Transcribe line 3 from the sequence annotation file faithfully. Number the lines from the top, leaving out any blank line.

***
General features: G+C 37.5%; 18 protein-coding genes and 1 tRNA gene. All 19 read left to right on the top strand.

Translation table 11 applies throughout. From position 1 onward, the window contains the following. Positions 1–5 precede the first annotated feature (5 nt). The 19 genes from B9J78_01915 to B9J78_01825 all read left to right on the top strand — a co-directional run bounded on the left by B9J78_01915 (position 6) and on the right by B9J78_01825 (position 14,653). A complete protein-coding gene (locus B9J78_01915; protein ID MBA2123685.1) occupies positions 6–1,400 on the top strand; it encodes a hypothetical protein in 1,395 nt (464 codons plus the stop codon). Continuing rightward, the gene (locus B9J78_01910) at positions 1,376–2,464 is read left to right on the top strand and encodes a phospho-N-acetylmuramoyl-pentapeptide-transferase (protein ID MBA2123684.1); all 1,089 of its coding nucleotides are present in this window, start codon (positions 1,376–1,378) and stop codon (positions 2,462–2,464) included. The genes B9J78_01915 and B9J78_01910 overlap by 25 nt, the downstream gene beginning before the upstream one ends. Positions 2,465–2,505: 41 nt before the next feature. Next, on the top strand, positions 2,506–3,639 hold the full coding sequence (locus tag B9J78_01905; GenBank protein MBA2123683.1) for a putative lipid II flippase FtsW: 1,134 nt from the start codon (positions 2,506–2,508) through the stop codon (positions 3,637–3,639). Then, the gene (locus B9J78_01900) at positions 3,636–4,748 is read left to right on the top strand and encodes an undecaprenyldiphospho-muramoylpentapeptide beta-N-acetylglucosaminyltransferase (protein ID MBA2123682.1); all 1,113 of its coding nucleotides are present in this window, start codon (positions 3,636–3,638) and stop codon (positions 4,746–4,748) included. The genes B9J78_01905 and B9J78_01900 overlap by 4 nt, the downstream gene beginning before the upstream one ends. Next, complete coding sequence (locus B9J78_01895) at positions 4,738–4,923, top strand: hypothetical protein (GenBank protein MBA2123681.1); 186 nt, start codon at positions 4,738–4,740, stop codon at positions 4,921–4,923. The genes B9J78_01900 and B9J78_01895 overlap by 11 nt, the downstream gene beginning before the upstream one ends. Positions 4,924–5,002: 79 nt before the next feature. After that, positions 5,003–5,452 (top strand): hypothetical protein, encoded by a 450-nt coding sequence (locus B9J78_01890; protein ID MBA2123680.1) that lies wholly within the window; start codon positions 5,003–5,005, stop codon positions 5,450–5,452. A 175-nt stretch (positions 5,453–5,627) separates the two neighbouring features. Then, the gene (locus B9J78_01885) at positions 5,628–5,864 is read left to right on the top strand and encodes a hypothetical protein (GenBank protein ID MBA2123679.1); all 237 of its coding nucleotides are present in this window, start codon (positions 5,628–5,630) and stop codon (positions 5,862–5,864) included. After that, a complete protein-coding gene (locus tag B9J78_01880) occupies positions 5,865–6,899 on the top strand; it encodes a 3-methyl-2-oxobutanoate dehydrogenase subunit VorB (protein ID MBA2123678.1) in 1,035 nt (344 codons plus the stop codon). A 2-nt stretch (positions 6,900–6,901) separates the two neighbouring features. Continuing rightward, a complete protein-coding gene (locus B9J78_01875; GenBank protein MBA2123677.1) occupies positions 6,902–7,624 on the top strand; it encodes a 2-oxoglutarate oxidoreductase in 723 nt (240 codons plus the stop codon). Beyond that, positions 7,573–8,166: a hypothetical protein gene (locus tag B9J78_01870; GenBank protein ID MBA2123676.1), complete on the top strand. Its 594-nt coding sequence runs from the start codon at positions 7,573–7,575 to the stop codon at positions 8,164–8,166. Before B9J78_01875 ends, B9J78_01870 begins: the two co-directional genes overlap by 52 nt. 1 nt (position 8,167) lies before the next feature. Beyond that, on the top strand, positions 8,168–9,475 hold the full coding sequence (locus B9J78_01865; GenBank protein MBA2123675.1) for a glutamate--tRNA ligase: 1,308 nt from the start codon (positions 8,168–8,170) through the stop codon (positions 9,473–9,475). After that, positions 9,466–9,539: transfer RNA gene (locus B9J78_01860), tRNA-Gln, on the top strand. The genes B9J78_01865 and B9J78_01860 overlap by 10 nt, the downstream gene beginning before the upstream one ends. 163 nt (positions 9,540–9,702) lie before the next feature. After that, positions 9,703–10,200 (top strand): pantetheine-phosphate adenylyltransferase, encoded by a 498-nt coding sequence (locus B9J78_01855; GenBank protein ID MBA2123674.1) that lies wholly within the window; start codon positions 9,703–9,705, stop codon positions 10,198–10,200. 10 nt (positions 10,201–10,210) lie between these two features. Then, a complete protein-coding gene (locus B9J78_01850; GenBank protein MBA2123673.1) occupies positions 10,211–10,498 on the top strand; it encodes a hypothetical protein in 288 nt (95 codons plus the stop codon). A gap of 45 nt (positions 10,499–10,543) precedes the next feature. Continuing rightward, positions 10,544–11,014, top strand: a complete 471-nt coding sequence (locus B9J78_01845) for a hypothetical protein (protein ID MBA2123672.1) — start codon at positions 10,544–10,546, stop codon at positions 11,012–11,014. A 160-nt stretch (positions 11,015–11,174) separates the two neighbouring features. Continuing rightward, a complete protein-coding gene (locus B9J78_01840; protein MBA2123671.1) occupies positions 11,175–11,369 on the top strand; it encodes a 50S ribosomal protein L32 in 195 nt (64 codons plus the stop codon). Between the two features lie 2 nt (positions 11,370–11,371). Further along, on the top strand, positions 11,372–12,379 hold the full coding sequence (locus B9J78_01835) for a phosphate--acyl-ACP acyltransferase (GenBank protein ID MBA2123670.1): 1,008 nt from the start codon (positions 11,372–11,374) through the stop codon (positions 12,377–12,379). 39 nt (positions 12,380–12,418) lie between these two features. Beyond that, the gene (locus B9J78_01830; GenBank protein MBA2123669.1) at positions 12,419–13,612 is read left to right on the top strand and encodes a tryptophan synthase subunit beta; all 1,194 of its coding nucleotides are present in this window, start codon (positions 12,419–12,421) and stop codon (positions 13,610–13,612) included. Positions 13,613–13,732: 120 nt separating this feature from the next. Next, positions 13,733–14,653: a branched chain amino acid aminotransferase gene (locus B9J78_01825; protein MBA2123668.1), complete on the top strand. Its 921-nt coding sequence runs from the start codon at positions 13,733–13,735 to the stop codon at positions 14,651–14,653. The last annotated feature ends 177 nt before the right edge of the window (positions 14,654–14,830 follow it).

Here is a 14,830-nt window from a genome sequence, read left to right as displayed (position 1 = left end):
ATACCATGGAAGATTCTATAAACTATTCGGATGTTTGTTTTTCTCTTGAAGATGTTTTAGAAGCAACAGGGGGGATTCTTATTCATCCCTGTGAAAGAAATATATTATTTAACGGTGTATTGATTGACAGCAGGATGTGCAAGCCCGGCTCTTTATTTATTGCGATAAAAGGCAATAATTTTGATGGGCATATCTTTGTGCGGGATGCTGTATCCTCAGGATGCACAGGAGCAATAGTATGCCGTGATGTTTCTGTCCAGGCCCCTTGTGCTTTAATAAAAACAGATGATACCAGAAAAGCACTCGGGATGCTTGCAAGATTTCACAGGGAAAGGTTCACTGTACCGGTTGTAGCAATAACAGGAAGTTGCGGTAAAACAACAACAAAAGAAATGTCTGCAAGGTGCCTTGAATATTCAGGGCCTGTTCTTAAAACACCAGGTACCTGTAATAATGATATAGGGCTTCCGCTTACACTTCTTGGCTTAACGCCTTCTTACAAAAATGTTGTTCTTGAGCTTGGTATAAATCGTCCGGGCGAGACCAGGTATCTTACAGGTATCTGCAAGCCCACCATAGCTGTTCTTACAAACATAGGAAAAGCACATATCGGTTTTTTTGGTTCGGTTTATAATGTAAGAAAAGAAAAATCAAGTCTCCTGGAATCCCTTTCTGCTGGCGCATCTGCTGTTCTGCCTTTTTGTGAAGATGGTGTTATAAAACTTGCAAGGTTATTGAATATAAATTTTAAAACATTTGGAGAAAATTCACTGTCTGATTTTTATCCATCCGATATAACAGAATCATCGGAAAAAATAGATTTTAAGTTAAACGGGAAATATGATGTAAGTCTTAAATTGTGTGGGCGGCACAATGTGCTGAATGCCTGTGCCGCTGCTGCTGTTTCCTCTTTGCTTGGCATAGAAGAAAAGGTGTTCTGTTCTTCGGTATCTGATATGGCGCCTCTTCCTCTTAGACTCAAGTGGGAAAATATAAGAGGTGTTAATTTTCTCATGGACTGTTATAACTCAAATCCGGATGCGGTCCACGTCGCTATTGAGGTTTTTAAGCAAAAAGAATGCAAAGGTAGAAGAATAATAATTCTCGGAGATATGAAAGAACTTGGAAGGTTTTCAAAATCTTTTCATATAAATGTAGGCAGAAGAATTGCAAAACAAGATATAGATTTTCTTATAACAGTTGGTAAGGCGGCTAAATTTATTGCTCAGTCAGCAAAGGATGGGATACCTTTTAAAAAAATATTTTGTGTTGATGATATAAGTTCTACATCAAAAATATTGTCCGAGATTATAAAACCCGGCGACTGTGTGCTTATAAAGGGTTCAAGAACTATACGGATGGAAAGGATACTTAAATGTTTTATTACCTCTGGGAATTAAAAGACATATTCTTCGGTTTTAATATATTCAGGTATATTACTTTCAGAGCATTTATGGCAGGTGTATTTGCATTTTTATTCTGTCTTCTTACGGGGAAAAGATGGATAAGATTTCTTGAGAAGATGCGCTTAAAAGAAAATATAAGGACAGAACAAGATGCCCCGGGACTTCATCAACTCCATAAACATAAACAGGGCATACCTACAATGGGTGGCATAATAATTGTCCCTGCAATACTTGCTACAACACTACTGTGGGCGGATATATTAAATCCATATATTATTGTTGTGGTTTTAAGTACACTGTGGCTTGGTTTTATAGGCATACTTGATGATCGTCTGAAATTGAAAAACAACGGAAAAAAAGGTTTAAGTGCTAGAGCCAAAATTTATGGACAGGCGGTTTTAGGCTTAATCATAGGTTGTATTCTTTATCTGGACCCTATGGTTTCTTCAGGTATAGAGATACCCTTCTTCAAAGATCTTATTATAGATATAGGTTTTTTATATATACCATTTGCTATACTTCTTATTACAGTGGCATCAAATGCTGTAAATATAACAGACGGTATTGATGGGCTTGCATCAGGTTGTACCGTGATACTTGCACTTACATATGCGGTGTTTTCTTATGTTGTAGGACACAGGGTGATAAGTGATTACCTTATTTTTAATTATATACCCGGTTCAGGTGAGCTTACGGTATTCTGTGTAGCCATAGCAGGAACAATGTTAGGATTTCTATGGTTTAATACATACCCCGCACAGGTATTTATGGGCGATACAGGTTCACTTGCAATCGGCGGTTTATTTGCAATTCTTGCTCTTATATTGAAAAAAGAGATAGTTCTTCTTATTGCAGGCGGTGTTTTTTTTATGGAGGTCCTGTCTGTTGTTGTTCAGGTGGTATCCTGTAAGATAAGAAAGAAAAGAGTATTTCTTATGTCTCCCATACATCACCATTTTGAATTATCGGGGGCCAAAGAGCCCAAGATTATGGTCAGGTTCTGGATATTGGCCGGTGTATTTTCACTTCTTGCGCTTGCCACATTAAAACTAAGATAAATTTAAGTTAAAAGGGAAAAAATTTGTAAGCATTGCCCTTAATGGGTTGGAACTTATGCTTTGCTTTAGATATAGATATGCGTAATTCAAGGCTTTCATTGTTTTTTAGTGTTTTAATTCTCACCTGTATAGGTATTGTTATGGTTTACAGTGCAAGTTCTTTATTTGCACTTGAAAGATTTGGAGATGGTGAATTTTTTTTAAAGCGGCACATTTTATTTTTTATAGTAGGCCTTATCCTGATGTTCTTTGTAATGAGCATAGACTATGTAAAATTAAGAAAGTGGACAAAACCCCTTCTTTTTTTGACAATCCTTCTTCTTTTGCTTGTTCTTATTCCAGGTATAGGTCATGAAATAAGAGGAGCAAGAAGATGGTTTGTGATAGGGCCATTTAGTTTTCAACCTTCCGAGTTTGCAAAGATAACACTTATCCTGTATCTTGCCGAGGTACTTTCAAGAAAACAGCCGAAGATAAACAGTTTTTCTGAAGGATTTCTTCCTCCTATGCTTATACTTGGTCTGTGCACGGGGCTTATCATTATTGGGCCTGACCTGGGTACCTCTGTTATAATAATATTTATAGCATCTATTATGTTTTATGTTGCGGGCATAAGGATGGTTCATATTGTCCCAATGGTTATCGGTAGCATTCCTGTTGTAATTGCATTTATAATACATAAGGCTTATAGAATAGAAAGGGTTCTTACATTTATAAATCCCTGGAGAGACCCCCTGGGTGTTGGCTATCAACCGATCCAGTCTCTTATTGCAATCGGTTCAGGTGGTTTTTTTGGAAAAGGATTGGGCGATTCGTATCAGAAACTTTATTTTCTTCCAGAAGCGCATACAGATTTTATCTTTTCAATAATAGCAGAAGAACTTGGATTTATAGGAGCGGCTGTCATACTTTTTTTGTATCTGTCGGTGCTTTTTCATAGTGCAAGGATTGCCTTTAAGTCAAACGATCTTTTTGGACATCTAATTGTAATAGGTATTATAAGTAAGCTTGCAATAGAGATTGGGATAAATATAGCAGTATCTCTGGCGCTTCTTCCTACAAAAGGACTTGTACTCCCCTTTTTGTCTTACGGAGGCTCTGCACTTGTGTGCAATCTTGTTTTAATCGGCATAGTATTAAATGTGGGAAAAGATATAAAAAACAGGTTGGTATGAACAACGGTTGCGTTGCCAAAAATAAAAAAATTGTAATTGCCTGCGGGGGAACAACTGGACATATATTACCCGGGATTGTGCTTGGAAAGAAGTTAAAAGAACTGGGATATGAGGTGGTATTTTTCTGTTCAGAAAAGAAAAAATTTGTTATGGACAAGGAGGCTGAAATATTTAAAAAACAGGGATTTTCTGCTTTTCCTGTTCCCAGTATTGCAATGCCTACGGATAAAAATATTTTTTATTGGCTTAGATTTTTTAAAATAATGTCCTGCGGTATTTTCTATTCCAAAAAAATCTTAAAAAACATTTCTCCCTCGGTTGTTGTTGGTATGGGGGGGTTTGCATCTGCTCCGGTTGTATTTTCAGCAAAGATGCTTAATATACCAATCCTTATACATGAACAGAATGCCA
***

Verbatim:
Here is a 14,830-nt window from a genome sequence, read left to right as displayed (position 1 = left end):